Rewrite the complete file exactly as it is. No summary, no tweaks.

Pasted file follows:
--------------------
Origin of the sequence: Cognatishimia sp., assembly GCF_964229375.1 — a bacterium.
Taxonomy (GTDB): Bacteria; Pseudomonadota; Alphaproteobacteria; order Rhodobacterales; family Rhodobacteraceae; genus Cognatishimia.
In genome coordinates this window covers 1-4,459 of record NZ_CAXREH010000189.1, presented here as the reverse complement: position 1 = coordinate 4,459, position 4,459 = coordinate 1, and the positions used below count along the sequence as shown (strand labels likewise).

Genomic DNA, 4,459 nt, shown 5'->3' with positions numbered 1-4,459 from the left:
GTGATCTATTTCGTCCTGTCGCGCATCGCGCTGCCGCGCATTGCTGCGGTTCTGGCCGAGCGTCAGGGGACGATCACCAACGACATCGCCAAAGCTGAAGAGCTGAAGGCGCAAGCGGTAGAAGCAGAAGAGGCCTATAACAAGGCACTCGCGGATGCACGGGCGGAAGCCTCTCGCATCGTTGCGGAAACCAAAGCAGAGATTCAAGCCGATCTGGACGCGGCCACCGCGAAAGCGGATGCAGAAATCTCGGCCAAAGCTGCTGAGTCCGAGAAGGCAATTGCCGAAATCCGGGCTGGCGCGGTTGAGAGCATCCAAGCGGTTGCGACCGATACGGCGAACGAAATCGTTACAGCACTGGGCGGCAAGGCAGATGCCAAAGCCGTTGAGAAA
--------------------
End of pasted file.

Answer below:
Origin of the sequence: Cognatishimia sp., assembly GCF_964229375.1 — a bacterium.
Taxonomy (GTDB): Bacteria; Pseudomonadota; Alphaproteobacteria; order Rhodobacterales; family Rhodobacteraceae; genus Cognatishimia.
In genome coordinates this window covers 1-4,459 of record NZ_CAXREH010000189.1, presented here as the reverse complement: position 1 = coordinate 4,459, position 4,459 = coordinate 1, and the positions used below count along the sequence as shown (strand labels likewise).

Genomic DNA, 4,459 nt, shown 5'->3' with positions numbered 1-4,459 from the left:
GTGATCTATTTCGTCCTGTCGCGCATCGCGCTGCCGCGCATTGCTGCGGTTCTGGCCGAGCGTCAGGGGACGATCACCAACGACATCGCCAAAGCTGAAGAGCTGAAGGCGCAAGCGGTAGAAGCAGAAGAGGCCTATAACAAGGCACTCGCGGATGCACGGGCGGAAGCCTCTCGCATCGTTGCGGAAACCAAAGCAGAGATTCAAGCCGATCTGGACGCGGCCACCGCGAAAGCGGATGCAGAAATCTCGGCCAAAGCTGCTGAGTCCGAGAAGGCAATTGCCGAAATCCGGGCTGGCGCGGTTGAGAGCATCCAAGCGGTTGCGACCGATACGGCGAACGAAATCGTTACAGCACTGGGCGGCAAGGCAGATGCCAAAGCCGTTGAGAAA